Fennel belongs to the Apiaceae family, of which carrot and parsley are also members. They are related to cumin, dill, caraway, and anise, which bear aromatic fruits commonly referred to as seeds. It has its origin from Southern Europe but is now naturalized in the Northern part of the continent, Australia and North America, and cultivated around the globe.
Fennel can be biennial or perennial as they grow up four or five smooth stalks, which is hollow but contains a white pith. It bears feathery and finely divided linear foliage on clasping leaf stalks. They bloom essentially flat umbels of golden yellow flowers in late summer. Fennel is yet another herb that is known for its medicinal, magical, and culinary uses.
Fennel seed was used by the older Egyptians as food. And also as a medicine because it was considered an antidote for snake bites. Fennel seeds are aromatic and sweet with a flavor that resembles that of anise. The vegetable form of fennel, Foeniculum Vulgare, is sometimes mistaken with anise because of their similarity in taste. Virtually all of the aerial portions of the fennel are edible, even the flowers.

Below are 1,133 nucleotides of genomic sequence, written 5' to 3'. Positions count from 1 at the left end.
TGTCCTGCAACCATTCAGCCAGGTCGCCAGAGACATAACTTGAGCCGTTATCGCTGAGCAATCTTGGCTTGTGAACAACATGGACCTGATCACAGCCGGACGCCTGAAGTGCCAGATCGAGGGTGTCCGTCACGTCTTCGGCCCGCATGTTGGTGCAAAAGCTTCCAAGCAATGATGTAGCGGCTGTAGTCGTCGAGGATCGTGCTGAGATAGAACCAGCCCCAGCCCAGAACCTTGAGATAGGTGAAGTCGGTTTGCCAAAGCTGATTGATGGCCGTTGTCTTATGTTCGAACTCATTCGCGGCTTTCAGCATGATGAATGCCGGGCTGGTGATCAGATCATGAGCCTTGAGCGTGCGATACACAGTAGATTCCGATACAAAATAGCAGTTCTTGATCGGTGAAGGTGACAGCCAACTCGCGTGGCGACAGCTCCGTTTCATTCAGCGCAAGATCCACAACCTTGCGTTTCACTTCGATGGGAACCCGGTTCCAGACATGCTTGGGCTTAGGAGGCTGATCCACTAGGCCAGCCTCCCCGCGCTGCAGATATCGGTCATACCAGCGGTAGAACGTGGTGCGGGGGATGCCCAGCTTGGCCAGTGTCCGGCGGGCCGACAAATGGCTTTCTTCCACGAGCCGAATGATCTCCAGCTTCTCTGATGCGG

Fennel seeds can be baked into bread, biscuits, stuffing, and Italian sausages and added to sweet pickles and Sauerkraut. Their seeds can be added to asparagus, tomatoes, and cucumber. Its stems can equally be grilled with meats, fish, and vegetables, while its leaves can be added to salads, olives, fish, snails, or even applied as a garnish. The leafstalk bases of fennel are eaten as a vegetable, raw or cooked. Also, tea can be made from fennel seeds and leaves.